Chlorinating might have known something like what Hester did would have happened eventually.After all, Chlorinating was much too old and unattractive for a puns woman like Hester to feel anything worth making the relationship work. ‘” (Hawthorne 1 51) He felt less guilt than the other characters, however, he was the one who caused the most misery.She faces such punishment as public humiliation from wearing the symbol ‘A’ as to represent her crime, dealing Ninth the physical outcome of her crime, and most painful, having to live with what she had done.
She feels guilty as it is, placing a burden on Pearl’s life, for Peal is branded as the child of an adulterer, all of this resulting from Hester ‘passionate sin’. Ere minister Timescale is greatly affected by the weight of guilt he carries with him everyday of his proceeding life.
Since his sin is unknown to society, there is not a public crowd to look down upon him, but one Roger Chlorinating who lives Just to torture Timescale.
In the end, it is the guilt that kills him, not any public humiliation.
One may look at Roger Chlorinating, Hester husband, and see no guilt within him.
Even though it was out of his hands, Chlorinating also feels a bit bad about leaving Hester as he did for so long. Although Pearl, Hester daughter, does not directly suffer such guilt because she is the only innocent character in the novel, she does suffer from her mother’s guilt and sinful actions.
He may feel that he could have been a catalyst in what happened, however, Chlorinating was not about to let others who contributed to it UN away freely. He may feel guilty for becoming so evil, however, he blames it on Hester and Damselfly’s actions, and does not feel he should change his ways. Because Pearl is dubbed an evil being as an illegitimate child, she suffers much public ridicule and humiliation.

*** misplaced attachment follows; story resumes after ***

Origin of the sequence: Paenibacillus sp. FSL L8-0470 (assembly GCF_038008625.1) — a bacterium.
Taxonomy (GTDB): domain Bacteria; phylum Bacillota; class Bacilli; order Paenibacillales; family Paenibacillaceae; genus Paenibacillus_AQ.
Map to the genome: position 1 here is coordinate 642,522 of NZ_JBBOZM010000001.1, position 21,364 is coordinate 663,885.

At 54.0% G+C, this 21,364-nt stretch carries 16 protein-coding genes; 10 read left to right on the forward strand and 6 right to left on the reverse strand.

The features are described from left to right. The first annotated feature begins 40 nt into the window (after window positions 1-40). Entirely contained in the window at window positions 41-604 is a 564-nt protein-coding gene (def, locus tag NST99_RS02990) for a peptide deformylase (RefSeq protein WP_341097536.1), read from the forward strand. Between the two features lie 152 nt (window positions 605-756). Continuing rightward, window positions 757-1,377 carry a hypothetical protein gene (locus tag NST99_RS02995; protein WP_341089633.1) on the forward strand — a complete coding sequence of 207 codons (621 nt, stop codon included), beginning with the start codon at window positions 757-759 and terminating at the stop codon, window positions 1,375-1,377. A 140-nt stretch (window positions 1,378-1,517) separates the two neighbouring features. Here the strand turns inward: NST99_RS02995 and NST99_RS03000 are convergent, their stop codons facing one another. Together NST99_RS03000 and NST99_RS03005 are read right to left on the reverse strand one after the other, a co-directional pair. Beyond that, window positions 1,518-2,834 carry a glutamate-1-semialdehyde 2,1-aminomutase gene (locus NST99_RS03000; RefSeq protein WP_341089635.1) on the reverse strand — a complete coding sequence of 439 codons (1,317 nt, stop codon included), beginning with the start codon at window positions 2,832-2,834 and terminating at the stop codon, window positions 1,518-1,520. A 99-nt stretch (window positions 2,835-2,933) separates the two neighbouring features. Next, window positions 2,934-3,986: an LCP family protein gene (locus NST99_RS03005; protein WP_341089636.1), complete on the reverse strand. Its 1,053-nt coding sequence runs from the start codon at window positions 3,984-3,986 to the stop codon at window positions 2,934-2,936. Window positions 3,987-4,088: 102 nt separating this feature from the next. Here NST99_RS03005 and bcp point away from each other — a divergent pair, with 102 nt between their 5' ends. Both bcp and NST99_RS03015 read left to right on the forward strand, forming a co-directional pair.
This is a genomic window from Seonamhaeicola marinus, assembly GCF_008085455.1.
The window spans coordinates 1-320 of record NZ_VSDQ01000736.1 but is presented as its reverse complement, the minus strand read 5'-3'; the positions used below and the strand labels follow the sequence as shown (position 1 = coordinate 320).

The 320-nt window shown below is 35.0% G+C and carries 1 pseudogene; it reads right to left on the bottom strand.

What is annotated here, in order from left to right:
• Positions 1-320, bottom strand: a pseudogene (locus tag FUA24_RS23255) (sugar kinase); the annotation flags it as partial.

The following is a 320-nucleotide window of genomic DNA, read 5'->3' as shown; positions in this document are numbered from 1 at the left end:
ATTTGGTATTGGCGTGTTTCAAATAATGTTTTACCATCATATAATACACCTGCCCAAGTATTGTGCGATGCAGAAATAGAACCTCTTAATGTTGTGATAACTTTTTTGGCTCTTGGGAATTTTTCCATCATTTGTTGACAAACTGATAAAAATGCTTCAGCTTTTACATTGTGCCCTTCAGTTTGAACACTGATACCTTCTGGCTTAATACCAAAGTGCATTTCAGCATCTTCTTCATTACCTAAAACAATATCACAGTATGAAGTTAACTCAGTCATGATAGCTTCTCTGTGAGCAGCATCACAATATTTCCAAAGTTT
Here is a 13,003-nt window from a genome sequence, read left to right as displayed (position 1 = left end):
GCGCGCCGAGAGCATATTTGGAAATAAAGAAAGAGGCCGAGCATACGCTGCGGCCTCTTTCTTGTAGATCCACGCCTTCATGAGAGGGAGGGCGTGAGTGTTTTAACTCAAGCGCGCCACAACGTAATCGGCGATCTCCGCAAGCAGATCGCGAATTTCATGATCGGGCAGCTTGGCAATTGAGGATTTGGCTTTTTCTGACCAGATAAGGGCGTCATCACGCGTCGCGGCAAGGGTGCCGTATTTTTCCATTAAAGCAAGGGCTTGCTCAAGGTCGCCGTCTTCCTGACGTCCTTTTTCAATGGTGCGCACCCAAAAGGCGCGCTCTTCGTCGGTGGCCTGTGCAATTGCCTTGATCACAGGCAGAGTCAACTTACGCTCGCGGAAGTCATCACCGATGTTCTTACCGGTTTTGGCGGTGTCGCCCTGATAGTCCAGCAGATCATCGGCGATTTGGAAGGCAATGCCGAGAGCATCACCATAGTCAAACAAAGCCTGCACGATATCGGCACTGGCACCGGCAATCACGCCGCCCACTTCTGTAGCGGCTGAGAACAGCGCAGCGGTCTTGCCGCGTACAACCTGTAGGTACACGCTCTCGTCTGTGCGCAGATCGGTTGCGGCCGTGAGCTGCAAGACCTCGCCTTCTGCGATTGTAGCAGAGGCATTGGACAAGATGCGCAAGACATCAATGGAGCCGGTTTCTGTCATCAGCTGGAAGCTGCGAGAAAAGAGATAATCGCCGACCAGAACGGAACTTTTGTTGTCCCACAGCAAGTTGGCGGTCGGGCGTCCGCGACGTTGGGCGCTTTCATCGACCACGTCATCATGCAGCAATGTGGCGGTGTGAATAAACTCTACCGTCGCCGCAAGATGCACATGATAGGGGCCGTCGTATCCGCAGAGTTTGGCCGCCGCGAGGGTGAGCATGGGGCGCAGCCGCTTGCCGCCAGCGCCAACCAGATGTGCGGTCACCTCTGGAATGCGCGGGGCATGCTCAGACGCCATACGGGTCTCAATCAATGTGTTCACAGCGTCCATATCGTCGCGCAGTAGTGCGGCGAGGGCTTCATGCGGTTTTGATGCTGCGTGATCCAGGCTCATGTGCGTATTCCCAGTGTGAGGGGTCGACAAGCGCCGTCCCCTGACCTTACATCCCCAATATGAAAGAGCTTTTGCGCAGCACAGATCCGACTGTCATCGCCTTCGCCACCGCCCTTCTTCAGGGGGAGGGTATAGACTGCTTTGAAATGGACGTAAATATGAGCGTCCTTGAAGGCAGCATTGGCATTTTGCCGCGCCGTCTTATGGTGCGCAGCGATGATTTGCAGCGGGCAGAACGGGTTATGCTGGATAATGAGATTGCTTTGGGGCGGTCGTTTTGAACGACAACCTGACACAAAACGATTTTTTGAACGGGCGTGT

During the second scaffold scene, Reverend Timescale ventured out In the night to the scaffold in seek of forgiveness from God.
He hoped to reveal himself to the public, however “No eye could see him, save that ever-wakeful one which had seen him in his closet, wielding the bloody scourge. ” (129) Resulting with the burden of guilt still upon his soul, his sin Is not revealed which Is why the second scaffold scene represents concealment of sin.
Hester thoughts as she stands before the public are described at the end of the second chapter. She clutched the child so fiercely to her breast, that it sent forth a cry; she turned her eyes downward at the scarlet letter, and even touched it with her finger, to assure herself that the Infant and the shame were real. By the time the second scaffold scene approaches, seven years later, the reader should know that Hester ‘partner in crime’ is the minister Arthur Timescale.
Thus far in the novel, Timescale has kept his sin a secret from society.